In order to estimate western corn rootworm larval development and maximum root feeding damage, on 18 May 2005 and 16 May 2006 we placed the soil probe of a biophenometer (Model: BIO-51-TP03C; Omnidata® datapod, Logan, UT) to a depth of 10 cm into the soil and monitored soil temperature and growing degree days (GDD) with an upper threshold of 35°C and a lower threshold of 11°C (Fisher et al. 1990). Corn rootworm development is linked to temperature (Jackson and Elliott 1988; Woodson and Jackson 1996), and maximum rootworm damage occurs around the time adults begin emerging (Branson 1986).
Root damage and root fresh weight
On 13 July 2005 and 12 July 2006, four root systems per plot were sampled and rated for root damage. Root systems were removed from the soil when the majority of the insect population reached the pupal stage of development, which occurs approximately 600(base 11) GDD after egg infestation (Riedell and Evenson 1993). Plant shoots were cut above the lowest visible node and discarded, and the remaining stalk was labelled with a water proof (Tyvek) tag attached with a cable tie. The root systems were dug with a four pronged potato fork. Loose soil was removed from the root systems in the field by gentle tapping. Root systems were then soaked outside in mesh baskets suspended in tanks of water with water softener (1.9 l/tank; Calgon®, Reckitt Benckiser Inc., Wayne, NJ) to help disperse soil aggregates. In 2005, roots were soaked for 1–5 days, while in 2006, roots were only soaked for 1 day. After soaking, root systems were laid across wire mesh baskets and gently washed with high pressure sprayers to remove remaining soil without damaging the roots. Although some deterioration occurred while roots were soaking, it was primarily confined to the stem and did not interfere with root washing and processing. Root systems were then placed within doubled plastic garbage bags and stored in a 7°C cold room to retain moisture and prevent deterioration.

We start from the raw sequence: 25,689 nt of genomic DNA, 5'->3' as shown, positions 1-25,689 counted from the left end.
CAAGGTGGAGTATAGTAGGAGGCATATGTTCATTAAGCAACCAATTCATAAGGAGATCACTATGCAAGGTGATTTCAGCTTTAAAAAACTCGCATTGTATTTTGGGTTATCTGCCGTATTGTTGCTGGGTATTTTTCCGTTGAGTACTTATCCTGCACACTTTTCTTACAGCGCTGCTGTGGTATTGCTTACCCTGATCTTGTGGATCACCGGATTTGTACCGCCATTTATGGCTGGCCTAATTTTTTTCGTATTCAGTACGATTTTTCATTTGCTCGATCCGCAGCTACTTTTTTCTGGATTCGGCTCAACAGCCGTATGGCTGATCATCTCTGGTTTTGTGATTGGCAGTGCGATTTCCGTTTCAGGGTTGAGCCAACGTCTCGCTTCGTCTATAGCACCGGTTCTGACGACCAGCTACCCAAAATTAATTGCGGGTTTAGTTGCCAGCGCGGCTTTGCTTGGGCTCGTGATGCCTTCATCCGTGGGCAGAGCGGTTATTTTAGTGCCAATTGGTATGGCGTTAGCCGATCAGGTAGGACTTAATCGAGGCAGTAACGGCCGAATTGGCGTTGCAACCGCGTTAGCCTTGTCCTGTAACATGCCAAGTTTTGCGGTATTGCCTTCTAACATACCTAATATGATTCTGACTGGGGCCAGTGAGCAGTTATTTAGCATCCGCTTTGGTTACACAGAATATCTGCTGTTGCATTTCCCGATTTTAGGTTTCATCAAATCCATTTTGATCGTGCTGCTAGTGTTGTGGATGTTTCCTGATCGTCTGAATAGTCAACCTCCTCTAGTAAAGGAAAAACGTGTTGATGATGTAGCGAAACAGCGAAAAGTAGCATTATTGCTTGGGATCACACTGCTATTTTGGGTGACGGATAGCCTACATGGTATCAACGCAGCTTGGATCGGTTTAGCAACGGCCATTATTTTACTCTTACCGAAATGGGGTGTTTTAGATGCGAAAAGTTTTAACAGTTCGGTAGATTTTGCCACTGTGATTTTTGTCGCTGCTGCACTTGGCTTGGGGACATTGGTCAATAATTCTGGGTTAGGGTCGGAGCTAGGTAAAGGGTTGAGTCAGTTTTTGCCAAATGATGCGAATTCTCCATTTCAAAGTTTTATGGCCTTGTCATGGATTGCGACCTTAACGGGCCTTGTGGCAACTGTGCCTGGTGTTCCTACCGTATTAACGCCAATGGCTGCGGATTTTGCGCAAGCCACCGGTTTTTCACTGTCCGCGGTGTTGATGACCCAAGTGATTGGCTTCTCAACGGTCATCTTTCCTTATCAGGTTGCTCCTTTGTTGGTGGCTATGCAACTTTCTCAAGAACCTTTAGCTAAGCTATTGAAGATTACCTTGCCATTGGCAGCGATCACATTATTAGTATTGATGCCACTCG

After 6–8 days in cold storage, shoots were cut at the seventh node, the top portion of the stem was discarded, and root system fresh weight was recorded. Root systems were then rated for rootworm larval feeding damage using the Iowa 1–6 scale (Hills and Peters 1971). This rating scale is based upon the following criteria: 1 = no root damage or a few feeding scars, 2 = feeding scars, but no roots pruned to 3.8 cm of the plant, 3 = several roots pruned to 3.81 cm, but an entire node of roots not pruned, 4 = one node of roots pruned, 5 = two nodes pruned, 6 = three or more nodes pruned.